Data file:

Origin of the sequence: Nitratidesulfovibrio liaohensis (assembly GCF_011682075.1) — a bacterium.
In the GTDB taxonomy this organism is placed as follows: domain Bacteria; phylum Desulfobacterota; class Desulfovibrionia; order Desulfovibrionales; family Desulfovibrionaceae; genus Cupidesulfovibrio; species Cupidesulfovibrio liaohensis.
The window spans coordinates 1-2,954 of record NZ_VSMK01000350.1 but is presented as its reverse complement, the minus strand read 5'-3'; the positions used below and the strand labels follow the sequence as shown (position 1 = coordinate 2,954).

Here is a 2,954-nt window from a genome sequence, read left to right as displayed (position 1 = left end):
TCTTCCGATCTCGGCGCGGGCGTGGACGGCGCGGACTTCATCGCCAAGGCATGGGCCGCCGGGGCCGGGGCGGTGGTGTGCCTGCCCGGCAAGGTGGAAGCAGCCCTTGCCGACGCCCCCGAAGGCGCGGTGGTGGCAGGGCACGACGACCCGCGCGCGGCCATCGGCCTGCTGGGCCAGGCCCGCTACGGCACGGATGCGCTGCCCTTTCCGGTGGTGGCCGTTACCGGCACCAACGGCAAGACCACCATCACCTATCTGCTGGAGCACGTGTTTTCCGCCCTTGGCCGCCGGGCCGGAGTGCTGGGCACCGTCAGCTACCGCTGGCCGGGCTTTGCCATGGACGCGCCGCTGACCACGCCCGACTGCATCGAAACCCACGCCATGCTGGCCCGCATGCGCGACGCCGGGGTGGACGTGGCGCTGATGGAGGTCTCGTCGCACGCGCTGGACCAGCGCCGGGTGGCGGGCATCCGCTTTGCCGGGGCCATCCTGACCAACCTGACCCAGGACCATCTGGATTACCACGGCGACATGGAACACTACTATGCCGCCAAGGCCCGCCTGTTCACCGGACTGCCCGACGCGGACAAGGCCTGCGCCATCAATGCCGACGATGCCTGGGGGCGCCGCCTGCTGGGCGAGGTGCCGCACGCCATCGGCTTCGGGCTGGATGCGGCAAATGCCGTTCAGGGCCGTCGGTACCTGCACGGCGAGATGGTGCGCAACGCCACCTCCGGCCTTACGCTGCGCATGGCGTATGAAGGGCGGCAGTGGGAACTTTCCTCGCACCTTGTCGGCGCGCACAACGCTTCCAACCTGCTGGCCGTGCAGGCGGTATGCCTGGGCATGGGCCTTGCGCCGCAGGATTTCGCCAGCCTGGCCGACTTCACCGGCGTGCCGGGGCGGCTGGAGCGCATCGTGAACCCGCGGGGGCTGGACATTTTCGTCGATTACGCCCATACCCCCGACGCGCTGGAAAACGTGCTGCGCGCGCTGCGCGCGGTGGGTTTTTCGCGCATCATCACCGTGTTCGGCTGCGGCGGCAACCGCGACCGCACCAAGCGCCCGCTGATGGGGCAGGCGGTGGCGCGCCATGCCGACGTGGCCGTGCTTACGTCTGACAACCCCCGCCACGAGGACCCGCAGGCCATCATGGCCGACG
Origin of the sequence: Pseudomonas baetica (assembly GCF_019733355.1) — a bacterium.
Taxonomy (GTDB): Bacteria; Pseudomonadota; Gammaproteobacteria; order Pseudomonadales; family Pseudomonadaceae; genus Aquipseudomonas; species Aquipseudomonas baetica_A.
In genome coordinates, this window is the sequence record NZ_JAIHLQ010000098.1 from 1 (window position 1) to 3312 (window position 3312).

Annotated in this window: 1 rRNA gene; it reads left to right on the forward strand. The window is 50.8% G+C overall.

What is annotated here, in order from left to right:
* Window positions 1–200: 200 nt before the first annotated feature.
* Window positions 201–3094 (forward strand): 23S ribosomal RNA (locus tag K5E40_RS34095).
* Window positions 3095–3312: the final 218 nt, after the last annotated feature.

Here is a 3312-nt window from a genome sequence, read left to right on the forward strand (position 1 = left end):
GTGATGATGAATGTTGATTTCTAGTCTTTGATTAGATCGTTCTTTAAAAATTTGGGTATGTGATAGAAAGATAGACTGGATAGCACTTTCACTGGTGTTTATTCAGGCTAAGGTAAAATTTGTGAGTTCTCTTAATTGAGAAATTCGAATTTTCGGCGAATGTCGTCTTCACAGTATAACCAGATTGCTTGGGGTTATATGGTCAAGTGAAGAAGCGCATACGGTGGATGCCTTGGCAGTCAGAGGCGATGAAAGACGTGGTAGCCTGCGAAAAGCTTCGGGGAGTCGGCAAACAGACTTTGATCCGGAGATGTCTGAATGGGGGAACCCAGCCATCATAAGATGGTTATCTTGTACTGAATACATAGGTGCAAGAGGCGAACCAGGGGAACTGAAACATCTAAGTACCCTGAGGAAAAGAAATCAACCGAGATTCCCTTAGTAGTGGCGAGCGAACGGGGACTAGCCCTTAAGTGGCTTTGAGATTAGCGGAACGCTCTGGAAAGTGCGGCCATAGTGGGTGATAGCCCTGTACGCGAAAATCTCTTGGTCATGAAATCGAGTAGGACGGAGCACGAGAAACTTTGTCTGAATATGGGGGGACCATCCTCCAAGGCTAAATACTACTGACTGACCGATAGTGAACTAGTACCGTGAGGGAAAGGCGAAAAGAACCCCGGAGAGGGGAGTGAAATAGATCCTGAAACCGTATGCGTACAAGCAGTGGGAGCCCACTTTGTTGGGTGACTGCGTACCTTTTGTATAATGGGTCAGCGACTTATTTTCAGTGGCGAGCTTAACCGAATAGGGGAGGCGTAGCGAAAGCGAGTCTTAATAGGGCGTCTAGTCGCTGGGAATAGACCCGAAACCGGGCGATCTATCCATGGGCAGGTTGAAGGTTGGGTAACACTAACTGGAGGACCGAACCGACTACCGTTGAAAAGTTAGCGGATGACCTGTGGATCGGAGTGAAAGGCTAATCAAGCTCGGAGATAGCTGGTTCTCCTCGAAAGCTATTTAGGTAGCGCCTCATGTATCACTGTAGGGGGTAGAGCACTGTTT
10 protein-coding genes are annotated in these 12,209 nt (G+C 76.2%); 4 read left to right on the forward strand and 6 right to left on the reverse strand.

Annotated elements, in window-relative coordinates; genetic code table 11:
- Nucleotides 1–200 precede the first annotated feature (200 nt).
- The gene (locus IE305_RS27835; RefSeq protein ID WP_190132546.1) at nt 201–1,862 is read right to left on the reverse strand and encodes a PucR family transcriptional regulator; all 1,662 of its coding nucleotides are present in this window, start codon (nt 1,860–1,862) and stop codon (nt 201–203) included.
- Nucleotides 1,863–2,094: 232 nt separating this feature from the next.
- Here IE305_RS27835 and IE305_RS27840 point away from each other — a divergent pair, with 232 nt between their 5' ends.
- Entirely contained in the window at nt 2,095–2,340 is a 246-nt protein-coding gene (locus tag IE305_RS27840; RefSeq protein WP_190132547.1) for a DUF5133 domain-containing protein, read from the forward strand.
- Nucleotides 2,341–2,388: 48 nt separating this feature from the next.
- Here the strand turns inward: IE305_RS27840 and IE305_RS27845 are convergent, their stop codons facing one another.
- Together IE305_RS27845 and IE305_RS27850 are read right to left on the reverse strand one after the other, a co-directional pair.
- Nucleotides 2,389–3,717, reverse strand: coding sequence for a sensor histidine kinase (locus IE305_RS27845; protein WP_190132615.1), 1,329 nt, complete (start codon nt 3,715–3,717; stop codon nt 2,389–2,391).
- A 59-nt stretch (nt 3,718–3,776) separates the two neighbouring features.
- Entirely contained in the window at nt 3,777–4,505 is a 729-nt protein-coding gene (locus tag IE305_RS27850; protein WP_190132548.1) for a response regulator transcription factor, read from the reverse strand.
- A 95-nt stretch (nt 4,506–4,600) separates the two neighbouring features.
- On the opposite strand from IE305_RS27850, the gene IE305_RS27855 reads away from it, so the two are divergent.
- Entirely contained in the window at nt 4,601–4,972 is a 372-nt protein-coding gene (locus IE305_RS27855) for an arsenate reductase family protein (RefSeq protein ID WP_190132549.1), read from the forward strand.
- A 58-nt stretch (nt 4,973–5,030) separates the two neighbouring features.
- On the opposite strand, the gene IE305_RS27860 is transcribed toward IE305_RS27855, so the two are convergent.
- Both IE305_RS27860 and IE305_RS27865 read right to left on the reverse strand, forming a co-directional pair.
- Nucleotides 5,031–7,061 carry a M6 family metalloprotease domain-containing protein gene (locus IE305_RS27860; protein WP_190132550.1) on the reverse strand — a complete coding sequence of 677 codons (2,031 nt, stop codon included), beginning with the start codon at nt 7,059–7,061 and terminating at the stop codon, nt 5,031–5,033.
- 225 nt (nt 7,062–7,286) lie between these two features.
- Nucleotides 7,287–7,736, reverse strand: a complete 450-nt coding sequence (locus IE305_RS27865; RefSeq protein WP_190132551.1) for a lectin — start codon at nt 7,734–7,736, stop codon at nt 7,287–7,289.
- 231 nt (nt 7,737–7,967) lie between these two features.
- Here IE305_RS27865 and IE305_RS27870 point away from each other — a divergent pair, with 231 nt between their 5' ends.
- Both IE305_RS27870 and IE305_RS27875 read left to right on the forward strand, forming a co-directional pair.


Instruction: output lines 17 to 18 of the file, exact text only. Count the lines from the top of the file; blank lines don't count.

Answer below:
Annotated elements, in window-relative coordinates; genetic code table 11:
- Nucleotides 1–200 precede the first annotated feature (200 nt).